Goldmann often complained about the poor quality of static perimetry during his clinical rounds. This was among the reasons for Professor Fankhauser's work on the physiology of vision in connection with perimetry. These began in Bern when he worked as a resident and later as a senior physician under Hans Goldmann. In collaboration with a number of talented physicists such as Alfred Rouiller and Jürg Spahr, Fankhauser automated static perimetry with the Octopus perimeter, which was launched in 1974. Extensive psychophysical studies by the Fankhauser group led to innovative developments for perimetry - the Bernese perimeter "Octopus" is now used worldwide for visual field testing and is manufactured by the Haag Streit company. Prof. F. Fankhauser and his colleagues set internationally recognized priorities in the research of clinical applications of laser technologies. One example is the introduction of the Nd:Yag laser in collaboration with the Lasag company for treatments in the anterior segment of the eye.

 Professor Fankhauser (1954 - 1958)

Professor Fankhauser's work on the physiology of vision in relation to perimetry began in Bern when he worked as an assistant physician and later as a senior physician under Hans Goldmann. Static perimetry had existed since the late 19th century but had its limitations, particularly in diagnosing the sometimes-in the early stages of the disease-small visual field defects of patients suffering from glaucoma. Goldmann frequently complained about the poor quality of static perimetry during his clinical rounds. In conglomeration

Prof. P Niesel (1968 – 1988) and Prof. F. Körner (1988- 2005)

Under Prof. P. Niesel's ordinariate (1968 - 1988) many innovations were introduced. Vitreous surgery (vitrectomy) was introduced into ophthalmology in 1973. In 1976 the first vitrectomies were performed in Bern. The biomicroscopic diagnosis of retinal and vitreous pathologies, which was traditional in Bern, was represented and further developed by Prof. G. Eisner in continuing education, teaching and research. Prof. F. Körner (1988- 2005) focused on modern vitreoretinal surgery, treatment of diabetic retinopathy, diagnostics and therapy of inflammatory eye diseases as well as clinical analyses of retinopathy of prematurity in the service and clinical and experimental research of the University Department of Ophthalmology. After the infrastructure in the two operating rooms of the old clinic building was no longer sufficient, a new operating wing with 2 modern rooms was put into operation in 1995.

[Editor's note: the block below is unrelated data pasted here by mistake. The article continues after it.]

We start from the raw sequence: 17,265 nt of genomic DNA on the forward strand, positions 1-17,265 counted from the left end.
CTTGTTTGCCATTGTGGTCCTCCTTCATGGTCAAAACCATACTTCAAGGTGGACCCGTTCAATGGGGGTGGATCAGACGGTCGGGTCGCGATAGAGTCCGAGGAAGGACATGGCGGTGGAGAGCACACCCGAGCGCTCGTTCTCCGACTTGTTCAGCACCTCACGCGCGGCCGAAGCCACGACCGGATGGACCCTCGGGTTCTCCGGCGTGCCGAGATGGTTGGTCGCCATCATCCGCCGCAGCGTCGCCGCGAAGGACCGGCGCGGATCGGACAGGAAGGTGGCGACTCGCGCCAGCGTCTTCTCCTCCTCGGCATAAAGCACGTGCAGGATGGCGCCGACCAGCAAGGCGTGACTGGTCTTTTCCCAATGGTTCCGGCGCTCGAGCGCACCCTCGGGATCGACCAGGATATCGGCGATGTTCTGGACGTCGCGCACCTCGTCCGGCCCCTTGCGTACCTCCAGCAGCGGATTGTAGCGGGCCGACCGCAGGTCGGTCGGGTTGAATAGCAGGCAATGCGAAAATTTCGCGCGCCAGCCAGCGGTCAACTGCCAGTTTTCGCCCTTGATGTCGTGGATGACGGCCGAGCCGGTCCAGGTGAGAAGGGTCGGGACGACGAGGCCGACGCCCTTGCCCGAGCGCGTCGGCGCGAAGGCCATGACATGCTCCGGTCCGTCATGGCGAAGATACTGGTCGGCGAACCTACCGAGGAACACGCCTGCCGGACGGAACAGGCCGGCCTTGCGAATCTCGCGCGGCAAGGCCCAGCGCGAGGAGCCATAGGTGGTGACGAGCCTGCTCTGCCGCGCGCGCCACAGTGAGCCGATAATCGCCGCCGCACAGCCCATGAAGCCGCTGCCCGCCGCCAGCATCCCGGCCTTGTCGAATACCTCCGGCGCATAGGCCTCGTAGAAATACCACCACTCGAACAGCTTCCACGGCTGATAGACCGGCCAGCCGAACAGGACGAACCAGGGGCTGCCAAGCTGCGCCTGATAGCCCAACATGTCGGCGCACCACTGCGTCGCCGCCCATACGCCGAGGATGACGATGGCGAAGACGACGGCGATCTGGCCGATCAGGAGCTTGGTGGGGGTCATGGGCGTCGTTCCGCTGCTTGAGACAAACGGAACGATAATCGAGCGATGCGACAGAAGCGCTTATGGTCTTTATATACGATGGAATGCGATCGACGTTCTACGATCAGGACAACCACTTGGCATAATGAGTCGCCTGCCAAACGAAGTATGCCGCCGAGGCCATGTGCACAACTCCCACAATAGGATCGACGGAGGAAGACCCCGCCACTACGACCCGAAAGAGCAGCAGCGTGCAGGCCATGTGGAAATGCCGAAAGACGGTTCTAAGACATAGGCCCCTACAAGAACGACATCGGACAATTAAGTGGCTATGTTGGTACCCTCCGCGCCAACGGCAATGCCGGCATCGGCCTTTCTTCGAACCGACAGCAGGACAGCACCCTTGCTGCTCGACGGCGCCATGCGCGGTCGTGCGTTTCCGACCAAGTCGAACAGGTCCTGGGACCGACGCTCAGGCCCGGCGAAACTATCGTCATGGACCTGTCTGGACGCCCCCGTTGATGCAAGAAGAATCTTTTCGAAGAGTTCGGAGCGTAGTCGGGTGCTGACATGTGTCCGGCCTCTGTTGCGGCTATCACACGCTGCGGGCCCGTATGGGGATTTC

Professor S. Wolf (2005-2023)

Professor Sebastian Wolf, who studied medicine in Aachen and at Harvard Medical School, was appointed full professor at the University Department of Ophthalmology in 2005. Professor Wolf founded the Bern Photographic Reading Center BPRC and over the last two decades established it as an internationally recognized center for the coordination and independent evaluation of images. The BPRC has been involved in numerous clinical trials in retinal and neurological therapies conducted by large pharmaceutical companies and smaller biotech companies. Under Professor Wolf, clinical and basic science research has continued to develop and the Department of Ophthalmology at the University of Bern has become a leader in this field, but also on an international level. During this time, a deepened collaboration with the ARTORG Center took place, which led to the foundation of numerous startups, including Perivision and RetinaAI. In addition, the old polyclinic dating from the 1970s was renovated and occupied in 2016.